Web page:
Business Networking, Social

Social Networking – Taking Business Offline
by David

This morning my alarm went off 30 minutes early. As I do every morning, I turned to my phone, updating myself on what the markets on the east coast have done while I was sleeping and scanning my favorite news apps.

Coffee. Email. Tooth brush. Instagram. Briefcase. Facebook.

I wake up connected, and before I’m out the door I’ve participated in six or more streams of media and social networking. Every real-world action has a digital corollary. It’s the hallmark of my generation and something that I’m generally unapologetic about, but lately I’ve been learning a whole other form of social network.

Instead of arriving at my desk and diving into a mountain of emails and paperwork, I arrive at a restaurant and order breakfast. I shake hands and chat about the week’s triumphs and challenges. I follow up on a lead, I discuss a potential collaboration, and I confirm a coffee meeting for later in the week.

I’m part of a real-world renaissance of good old-fashioned networking. It’s about forging real relationships out of shared experiences in the early part of the morning, when traffic is light and parking is free and most of my peers are still in the groggy part of waking up.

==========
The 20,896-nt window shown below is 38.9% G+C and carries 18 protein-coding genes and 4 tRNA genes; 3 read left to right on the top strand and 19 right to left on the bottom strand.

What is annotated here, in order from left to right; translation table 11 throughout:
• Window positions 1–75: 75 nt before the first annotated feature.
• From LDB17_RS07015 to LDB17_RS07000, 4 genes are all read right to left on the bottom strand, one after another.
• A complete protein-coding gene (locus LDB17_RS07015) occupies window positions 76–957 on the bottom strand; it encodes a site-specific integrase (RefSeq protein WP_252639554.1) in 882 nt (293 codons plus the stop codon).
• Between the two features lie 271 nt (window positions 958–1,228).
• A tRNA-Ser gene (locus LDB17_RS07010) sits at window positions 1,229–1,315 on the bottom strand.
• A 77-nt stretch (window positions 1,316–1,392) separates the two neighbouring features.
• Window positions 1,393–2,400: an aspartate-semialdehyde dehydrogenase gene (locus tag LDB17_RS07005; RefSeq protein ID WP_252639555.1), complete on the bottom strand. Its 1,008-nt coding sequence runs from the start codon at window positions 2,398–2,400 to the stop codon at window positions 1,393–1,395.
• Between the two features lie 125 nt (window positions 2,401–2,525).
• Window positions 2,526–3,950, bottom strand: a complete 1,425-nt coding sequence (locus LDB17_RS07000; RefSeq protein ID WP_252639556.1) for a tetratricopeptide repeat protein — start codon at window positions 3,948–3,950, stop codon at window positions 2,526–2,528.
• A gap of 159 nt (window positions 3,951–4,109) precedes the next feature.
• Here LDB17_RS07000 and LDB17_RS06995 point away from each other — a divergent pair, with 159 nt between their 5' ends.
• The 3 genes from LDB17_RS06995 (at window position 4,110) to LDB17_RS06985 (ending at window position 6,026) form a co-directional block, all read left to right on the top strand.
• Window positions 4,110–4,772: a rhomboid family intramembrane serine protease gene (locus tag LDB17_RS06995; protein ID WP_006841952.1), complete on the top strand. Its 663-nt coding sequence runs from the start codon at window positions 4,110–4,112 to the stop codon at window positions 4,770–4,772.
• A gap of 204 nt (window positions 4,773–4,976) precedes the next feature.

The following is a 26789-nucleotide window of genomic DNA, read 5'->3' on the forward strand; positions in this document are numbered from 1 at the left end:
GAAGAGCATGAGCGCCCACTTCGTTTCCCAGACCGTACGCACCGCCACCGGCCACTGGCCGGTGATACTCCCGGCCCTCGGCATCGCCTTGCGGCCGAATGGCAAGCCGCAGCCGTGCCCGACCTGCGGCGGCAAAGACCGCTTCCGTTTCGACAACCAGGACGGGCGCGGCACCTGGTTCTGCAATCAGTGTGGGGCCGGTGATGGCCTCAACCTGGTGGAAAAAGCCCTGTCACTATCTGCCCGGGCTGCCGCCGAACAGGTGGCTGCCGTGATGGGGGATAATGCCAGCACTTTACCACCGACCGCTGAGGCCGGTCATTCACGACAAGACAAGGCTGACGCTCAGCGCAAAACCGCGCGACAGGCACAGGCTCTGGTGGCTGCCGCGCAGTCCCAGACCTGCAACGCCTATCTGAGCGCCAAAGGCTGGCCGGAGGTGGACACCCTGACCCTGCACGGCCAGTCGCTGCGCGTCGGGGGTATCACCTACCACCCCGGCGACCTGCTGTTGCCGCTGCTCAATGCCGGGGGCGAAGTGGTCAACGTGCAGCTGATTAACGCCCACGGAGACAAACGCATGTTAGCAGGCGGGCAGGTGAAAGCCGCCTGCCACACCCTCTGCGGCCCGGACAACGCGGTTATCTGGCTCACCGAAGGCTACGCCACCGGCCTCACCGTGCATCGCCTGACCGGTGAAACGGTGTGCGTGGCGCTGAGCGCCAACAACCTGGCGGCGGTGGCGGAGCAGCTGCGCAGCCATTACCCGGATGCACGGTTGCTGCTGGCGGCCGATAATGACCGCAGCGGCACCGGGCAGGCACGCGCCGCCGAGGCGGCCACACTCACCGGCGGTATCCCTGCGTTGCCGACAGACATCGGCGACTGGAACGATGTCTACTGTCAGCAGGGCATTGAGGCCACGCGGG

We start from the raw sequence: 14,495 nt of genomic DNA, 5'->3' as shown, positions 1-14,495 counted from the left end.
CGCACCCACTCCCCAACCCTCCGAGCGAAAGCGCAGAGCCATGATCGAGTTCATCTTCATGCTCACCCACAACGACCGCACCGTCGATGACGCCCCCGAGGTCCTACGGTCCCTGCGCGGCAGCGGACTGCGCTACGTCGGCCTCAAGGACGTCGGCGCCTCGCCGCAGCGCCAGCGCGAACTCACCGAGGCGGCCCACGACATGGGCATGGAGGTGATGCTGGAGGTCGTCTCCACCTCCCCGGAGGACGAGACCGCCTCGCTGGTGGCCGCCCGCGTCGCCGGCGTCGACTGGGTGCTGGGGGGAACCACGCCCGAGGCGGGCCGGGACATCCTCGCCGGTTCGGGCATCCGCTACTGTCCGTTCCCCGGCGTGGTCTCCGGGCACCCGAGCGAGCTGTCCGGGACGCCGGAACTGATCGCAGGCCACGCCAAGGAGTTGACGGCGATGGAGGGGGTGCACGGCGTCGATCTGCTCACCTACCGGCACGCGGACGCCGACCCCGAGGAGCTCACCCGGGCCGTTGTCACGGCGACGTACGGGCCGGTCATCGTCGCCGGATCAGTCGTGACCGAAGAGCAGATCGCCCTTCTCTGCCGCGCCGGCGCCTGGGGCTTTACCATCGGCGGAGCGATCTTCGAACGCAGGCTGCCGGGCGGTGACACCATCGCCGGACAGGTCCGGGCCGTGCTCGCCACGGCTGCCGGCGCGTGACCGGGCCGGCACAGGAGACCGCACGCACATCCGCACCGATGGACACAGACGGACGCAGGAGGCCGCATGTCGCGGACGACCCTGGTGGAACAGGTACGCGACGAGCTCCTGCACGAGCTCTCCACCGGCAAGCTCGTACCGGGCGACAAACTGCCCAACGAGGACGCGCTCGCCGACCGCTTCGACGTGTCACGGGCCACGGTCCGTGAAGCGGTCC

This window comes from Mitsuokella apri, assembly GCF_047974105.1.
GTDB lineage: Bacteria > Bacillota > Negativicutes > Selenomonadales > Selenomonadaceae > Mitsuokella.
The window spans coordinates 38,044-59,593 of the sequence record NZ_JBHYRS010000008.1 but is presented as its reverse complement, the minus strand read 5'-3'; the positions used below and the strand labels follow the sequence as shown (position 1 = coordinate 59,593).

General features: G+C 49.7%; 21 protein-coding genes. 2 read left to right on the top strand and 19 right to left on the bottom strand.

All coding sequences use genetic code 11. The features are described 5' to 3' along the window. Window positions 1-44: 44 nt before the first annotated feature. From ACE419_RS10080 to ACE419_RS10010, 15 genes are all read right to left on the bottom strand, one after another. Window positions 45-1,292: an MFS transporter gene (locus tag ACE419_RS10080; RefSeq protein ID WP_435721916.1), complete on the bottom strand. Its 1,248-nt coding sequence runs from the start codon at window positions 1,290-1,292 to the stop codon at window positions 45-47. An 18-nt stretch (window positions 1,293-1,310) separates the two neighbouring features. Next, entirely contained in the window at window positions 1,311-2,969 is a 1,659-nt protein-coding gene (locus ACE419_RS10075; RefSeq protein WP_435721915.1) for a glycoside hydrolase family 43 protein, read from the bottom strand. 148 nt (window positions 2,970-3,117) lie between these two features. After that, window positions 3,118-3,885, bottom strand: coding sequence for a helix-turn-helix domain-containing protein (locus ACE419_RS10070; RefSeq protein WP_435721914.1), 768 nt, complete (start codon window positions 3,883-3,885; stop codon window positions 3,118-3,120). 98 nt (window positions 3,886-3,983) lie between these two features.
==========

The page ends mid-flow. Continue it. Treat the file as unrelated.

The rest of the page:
The networking meeting was never really dead, but it sure hasn’t been talked about much lately. As digital natives, we’ve grown up in a connected world that began with these real-world relationships and became a way to enhance and streamline an increasingly noisy electronic world. However, in the process of staying up-to- date and engaged in social media trends, it sometimes feels like we’ve lost our grip on the stuff that underpins the whole thing.

The ability to genuinely and authentically represent ourselves and our businesses to real people enhances our ability to do the same through digital media.  Practicing the art of real-world networking is rising again as a means of staying focused and tethered to reality in the digital age. In the same way that receiving a hand-written note in the mail has become a novel and memorable surprise, interacting with my peers in business over breakfast feels exciting and refreshingly kinetic.